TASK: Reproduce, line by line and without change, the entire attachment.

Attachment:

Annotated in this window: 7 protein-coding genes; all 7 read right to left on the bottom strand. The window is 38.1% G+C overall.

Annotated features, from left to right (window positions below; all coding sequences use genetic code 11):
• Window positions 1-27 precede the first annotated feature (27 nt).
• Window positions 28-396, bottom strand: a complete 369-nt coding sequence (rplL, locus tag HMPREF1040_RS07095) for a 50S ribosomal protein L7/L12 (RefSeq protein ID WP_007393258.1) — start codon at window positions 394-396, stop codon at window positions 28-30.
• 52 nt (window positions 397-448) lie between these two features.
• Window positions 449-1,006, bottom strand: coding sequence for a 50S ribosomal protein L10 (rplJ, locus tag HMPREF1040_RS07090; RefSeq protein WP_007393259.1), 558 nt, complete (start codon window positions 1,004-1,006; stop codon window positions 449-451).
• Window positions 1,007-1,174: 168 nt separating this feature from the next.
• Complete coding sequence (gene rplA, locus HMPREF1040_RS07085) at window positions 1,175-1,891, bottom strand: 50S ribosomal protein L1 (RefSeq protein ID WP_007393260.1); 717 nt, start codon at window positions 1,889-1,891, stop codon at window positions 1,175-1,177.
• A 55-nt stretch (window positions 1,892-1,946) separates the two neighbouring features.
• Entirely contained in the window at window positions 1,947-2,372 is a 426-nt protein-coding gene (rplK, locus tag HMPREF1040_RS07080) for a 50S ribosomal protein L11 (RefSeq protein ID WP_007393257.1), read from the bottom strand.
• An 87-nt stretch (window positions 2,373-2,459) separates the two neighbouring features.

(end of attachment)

Annotated in this window: 7 protein-coding genes; all 7 read right to left on the bottom strand. The window is 38.1% G+C overall.

Annotated features, from left to right (window positions below; all coding sequences use genetic code 11):
• Window positions 1-27 precede the first annotated feature (27 nt).
• Window positions 28-396, bottom strand: a complete 369-nt coding sequence (rplL, locus tag HMPREF1040_RS07095) for a 50S ribosomal protein L7/L12 (RefSeq protein ID WP_007393258.1) — start codon at window positions 394-396, stop codon at window positions 28-30.
• 52 nt (window positions 397-448) lie between these two features.
• Window positions 449-1,006, bottom strand: coding sequence for a 50S ribosomal protein L10 (rplJ, locus tag HMPREF1040_RS07090; RefSeq protein WP_007393259.1), 558 nt, complete (start codon window positions 1,004-1,006; stop codon window positions 449-451).
• Window positions 1,007-1,174: 168 nt separating this feature from the next.
• Complete coding sequence (gene rplA, locus HMPREF1040_RS07085) at window positions 1,175-1,891, bottom strand: 50S ribosomal protein L1 (RefSeq protein ID WP_007393260.1); 717 nt, start codon at window positions 1,889-1,891, stop codon at window positions 1,175-1,177.
• A 55-nt stretch (window positions 1,892-1,946) separates the two neighbouring features.
• Entirely contained in the window at window positions 1,947-2,372 is a 426-nt protein-coding gene (rplK, locus tag HMPREF1040_RS07080) for a 50S ribosomal protein L11 (RefSeq protein ID WP_007393257.1), read from the bottom strand.
• An 87-nt stretch (window positions 2,373-2,459) separates the two neighbouring features.